Not political? Boyd names bypass terminus committee
Sometimes it seems there's nothing local governments love better than to set up citizen task forces. That's why it was so out of the ordinary to hear a rash of criticism when Rivanna District Supe Ken Boyd called a press conference to announce an advisory group for the soon-out-for-bid-yet-undesigned Western 29 bypass northern terminus.
"Today’s announcement by Ken Boyd is another bypass on public input," says Cynthia Neff, who is challenging Boyd for the Rivanna seat. "It is just the latest bad decision for the residents of Albemarle County since the late-night vote to approve the bypass on June 8."
Board Chairwoman Ann Mallek questioned the use of the county's spokeswoman to set up the news conference.
And fellow Supervisor Dennis Rooker challenged Boyd's standing to set up a committee on a project like the bypass, and says that should be done by the entire board. Two weeks later, Rooker named his own committee to represent the Jack Jouett District in planning the road.
Boyd says the committee came out of a town hall meeting with constituents in Forest Lakes, who are concerned because when the original bypass was designed 20 years ago, Forest Lakes South wasn't there.
The dozen members of the task force include former Rivanna supervisor Charles Martin, former School Board member Sue Friedman, and residents of Forest Lakes and Hollymead.
"This group has no authority to do anything but represent the citizens," says Boyd, who will chair the group.
Secretary of Transportation Sean Connaughton has said he's putting the bypass project out for bid in October, and VDOT recommended getting a committee together as soon as possible, says Boyd. When questioned about the speed with which the project is going out to bid without a final design and without citizen input, Boyd responded, "This road is going to get built. If we want input, we have to do it now."
The group's meetings will not be open to the public, he adds.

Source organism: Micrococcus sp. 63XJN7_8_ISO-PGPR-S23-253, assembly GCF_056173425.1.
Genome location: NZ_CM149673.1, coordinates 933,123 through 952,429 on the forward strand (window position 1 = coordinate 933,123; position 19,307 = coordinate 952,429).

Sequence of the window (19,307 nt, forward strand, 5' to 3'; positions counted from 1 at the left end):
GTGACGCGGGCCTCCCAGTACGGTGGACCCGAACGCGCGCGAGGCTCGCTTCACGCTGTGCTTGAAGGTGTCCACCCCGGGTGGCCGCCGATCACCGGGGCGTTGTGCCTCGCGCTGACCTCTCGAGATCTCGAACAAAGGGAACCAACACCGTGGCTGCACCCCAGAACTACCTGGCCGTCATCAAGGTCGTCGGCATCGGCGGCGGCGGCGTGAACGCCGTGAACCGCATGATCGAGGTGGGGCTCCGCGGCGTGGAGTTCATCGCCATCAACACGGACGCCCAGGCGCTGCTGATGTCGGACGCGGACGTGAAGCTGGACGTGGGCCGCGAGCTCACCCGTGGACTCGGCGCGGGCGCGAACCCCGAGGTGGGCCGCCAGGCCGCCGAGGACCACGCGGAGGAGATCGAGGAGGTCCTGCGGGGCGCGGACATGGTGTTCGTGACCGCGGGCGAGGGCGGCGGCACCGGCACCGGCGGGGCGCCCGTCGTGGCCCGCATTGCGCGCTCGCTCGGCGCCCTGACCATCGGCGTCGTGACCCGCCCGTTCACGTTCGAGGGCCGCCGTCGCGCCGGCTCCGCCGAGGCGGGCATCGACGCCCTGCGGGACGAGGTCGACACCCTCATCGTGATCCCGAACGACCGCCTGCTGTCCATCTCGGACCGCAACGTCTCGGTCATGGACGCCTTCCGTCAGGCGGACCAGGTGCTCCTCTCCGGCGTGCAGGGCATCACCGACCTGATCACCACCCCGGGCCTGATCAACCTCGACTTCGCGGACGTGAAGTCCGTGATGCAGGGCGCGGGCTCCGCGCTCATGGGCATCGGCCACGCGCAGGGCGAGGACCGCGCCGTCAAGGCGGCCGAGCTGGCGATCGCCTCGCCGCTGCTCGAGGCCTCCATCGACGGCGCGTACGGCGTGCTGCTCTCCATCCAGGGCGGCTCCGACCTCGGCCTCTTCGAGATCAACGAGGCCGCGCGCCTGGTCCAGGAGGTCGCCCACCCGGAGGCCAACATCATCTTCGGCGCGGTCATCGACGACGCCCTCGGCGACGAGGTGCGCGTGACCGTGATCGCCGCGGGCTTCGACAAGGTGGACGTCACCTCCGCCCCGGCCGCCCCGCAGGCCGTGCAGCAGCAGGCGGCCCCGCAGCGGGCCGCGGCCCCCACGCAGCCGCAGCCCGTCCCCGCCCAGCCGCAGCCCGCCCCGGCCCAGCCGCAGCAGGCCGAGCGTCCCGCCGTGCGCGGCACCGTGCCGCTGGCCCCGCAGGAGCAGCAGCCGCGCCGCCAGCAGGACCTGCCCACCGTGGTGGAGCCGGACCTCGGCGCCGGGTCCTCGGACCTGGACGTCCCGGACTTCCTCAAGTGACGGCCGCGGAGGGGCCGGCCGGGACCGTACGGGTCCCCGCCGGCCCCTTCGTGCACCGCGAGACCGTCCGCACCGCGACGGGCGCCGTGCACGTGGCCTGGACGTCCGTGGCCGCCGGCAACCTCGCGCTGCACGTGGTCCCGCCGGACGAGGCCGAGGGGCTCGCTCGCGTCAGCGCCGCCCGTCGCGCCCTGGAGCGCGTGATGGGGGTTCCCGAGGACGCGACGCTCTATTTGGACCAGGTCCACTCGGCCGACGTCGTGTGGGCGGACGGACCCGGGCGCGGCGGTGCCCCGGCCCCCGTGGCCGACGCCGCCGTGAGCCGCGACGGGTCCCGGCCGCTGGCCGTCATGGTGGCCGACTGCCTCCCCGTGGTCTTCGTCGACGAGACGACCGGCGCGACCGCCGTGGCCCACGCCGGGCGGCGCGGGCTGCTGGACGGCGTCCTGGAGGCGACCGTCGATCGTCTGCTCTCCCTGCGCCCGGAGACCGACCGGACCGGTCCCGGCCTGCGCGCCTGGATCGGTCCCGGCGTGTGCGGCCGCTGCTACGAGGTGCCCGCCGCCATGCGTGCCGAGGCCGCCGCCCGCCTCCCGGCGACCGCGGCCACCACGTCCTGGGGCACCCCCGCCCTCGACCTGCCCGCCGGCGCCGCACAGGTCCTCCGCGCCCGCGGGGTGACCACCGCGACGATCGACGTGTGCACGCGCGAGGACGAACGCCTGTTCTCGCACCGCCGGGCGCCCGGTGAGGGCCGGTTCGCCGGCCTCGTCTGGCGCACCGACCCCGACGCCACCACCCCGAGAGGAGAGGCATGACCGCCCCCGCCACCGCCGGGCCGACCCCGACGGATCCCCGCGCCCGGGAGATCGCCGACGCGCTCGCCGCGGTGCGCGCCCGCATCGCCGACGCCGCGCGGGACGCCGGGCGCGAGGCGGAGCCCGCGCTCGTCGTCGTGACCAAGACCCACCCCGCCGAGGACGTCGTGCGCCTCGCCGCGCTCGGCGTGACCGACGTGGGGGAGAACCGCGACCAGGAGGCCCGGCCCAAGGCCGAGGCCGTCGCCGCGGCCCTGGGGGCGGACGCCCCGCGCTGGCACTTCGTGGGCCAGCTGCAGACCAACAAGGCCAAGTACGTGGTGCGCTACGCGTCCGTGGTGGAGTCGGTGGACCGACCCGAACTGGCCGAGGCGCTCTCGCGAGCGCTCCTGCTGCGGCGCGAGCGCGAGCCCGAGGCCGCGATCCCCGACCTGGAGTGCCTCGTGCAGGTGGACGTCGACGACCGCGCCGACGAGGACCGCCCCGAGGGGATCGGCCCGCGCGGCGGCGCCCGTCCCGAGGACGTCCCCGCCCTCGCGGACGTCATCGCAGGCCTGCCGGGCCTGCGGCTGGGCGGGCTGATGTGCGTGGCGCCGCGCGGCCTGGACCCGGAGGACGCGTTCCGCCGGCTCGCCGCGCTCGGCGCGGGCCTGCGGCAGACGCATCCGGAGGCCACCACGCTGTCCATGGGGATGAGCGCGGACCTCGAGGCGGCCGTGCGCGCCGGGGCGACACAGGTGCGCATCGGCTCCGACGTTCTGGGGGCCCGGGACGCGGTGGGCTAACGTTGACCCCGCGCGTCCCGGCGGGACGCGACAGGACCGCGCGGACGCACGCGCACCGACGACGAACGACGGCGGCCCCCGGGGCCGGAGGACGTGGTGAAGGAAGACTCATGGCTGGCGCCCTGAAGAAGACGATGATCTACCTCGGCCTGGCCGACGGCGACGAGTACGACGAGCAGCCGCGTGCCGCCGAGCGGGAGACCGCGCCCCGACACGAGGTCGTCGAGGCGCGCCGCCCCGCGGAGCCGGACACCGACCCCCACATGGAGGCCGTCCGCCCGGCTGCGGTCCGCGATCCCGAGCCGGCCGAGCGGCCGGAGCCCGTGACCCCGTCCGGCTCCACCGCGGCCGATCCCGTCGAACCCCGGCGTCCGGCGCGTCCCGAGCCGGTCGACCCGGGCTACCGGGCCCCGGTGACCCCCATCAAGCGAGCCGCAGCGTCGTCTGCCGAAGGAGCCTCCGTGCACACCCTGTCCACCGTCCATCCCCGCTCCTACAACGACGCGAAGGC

VDOT spokesman Lou Hatter was at the press conference and said his agency wants citizen input. He was unable to estimate how long the bid process will take.
Boyd rejected the idea that a single supervisor can't form a committee. "We do that all the time," he says.
Nor, says Boyd, did the timing of the press conference have anything to do with his reelection campaign. "Just because I'm running for office doesn't mean I can't do constituent services," he says. "It's not political. It's about doing the right thing for my district."
He suggests that accusing him of being political could be political on the part of his critics.
"Candidates call for press conferences all the time to get publicity," observes Mallek. "I think we have an explosion of communications issues."
Mallek, who says she's held town halls that are open to the public, calls the closed-door Boyd committee "just not the way I choose to do things." Says Mallek: "Everybody gets to talk at my meetings. It's messy to have a lot of people talking, but it's important to hear what they say."
She thinks there needs to be a bypass design committee for the whole project appointed by the Metropolitan Planning Organization. "Not to preclude any of these smaller discussions, but I shouldn't think this neighborhood process takes the place of that."
Jim Grace is a Forest Lakes resident on the committee and former engineer. He wonders what VDOT will do with the group's input, but considers the alternative. "What are you going to do– not be a part of it?
"My experience with VDOT has been fairly positive," says Grace. "Otherwise I wouldn't waste my time."
Updated September 19.